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A little guidance please.


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Hi, looking for a bit of guidance.

 

We have a child in setting who is 26 months old. He loves anything to do with wheels, he will up turn he dolls buggies/ prams so that he can simply spin the wheels around over and over again. He is also often found with things in his hand (for instance yesterday it was the lid of glue stick) and he simply rolls it in the palms of his hands over and over. He doesnt really play with things such as cars/trains and as yet have not really engaged him in other activities as he simply wants to be spinning the wheels and rolling things in his hand.

 

He is not interested in the malleable area other than to roll the rolling pin in the palm of his hands and really the same in all the different areas.

 

Feel a bit lost for ideas as to how we can enhance the areas to engage him in other things. He is settled well in setting and would like to try and engage him more in the activities.

 

Can anyone come up with any suggestions for activities to do with wheeels and rolling and also just reassure me that this is indeed "normal behaviour"

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Sounds as if he is in a rotation schema - it's normal for children of this age, and it's a good idea to provide him with things like bikes, and other things with wheels outside - games with cogs and wheels and spinning things on indoors and outside, the opportunity to draw large circular movements - on the ground in water or chalk, or on large sheets of paper, some children also like to play with and explore things like windmills. Failing that just sit him by the washing machine - he will be in his element :1b

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Def agree with redjayne :-)

 

Try things like rotary whisks (we have some in the water tray and others in the baking box), rotary cheese grater to encourage him in to other activities like baking, a collection of random wheels..from the model sections on eBay or ask parents for wheels off pushchairs, discarded scooters etc, tyre rolling outdoors, tipping a bike upside down outdoors and letting him 'pedal', keep fingers away from spokes though!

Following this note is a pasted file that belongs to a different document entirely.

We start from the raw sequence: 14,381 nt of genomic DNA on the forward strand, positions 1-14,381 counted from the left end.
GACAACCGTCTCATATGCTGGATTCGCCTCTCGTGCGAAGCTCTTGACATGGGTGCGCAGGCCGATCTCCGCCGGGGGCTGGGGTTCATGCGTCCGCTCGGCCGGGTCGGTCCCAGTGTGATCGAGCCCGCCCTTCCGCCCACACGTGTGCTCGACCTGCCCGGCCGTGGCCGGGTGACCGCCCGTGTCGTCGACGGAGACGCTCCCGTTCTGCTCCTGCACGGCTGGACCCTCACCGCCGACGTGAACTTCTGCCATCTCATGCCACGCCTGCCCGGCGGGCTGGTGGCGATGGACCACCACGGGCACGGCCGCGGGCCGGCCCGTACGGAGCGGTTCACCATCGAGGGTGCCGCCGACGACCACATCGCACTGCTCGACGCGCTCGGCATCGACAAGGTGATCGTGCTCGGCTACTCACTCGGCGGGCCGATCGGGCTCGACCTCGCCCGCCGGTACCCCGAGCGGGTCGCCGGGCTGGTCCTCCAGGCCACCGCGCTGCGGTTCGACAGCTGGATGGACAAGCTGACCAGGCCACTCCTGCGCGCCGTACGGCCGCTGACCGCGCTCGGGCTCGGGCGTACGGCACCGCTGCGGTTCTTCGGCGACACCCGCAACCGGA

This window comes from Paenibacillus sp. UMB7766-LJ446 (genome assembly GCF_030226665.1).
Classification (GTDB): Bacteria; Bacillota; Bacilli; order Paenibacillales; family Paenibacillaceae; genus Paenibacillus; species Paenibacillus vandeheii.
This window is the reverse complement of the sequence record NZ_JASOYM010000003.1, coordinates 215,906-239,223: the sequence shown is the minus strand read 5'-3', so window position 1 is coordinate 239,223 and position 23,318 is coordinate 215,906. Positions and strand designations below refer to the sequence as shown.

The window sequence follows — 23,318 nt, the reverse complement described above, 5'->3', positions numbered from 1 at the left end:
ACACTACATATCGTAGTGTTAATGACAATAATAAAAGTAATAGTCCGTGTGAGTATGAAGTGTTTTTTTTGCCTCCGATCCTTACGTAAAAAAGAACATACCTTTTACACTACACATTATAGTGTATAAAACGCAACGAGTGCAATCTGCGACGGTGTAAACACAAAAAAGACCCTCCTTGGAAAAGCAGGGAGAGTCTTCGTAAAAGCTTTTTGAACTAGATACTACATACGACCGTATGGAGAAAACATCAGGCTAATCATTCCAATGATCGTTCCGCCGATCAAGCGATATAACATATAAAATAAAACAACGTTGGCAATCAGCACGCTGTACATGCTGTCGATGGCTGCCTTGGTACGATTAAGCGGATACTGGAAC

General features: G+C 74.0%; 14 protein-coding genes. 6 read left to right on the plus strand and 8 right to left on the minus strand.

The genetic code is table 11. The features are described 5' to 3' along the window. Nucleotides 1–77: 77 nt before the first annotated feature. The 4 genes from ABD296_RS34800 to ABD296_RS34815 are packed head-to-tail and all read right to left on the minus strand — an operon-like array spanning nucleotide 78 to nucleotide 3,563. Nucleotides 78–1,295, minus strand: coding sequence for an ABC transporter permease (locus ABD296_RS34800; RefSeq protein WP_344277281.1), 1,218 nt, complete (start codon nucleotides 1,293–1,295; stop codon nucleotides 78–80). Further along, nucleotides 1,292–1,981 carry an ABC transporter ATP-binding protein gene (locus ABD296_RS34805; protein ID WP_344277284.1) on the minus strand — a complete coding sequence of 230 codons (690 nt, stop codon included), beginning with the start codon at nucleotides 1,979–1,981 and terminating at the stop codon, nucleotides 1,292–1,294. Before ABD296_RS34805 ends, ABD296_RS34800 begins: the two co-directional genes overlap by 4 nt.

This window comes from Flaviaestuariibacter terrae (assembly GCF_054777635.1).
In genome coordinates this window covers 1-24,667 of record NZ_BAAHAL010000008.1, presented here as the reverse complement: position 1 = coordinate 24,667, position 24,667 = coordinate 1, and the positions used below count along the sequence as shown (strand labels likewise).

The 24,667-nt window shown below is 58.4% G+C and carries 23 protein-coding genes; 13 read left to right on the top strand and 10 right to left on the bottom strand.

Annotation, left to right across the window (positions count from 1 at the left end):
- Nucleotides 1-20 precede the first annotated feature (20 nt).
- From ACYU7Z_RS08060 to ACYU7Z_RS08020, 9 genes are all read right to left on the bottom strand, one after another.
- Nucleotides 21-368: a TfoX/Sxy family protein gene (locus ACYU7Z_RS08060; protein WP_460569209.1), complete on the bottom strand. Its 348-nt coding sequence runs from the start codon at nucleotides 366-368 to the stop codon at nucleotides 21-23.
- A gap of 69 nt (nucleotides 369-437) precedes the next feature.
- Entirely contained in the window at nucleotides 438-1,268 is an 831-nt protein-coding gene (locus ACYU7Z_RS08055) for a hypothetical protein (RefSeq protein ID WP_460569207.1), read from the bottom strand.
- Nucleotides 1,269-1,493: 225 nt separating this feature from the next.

possibly marble runs and ball painting in a cardboard box where he can tip the box in diff directions ( depending if he enjoys movement in general... But options like these would be a good way to assess this)

 

It's absolutely normal...and not a sign of o.c.d!! Enjoy what he's doing, this is fascinating stuff to watch ;-) I love thus age group

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does he show any interest in other children? does he have any speech? it is possible, i would say, that he is on the spectrum. i would provide all lovely ideas above but keep it in the back of your mind. he sounds like a boy we had a few years ago who we referred to i d s. they recommended special school for him and he is still there. also try to engage him in other things? x

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Guest sn0wdr0p

I agree with HappyMaz and would recommend Again Again to everyone who wants to find out more about schemas and improve their practice.

Edited by sn0wdr0p
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does he show any interest in other children? does he have any speech? it is possible, i would say, that he is on the spectrum. i would provide all lovely ideas above but keep it in the back of your mind. he sounds like a boy we had a few years ago who we referred to i d s. they recommended special school for him and he is still there. also try to engage him in other things? x

his speech is very limited at the moment, however we have seen some improvement since he started with us. He doesnt interact with any other children yet, but will sit and watch them from a distance.
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I agree with HappyMaz and would recommend Again Again to everyone who wants to find out more about schemas and improve their practice.

Thanks for that information snowdrop, i have just ordered the book from amazon as it looks very informative and a useful book to have in my collection :1b .
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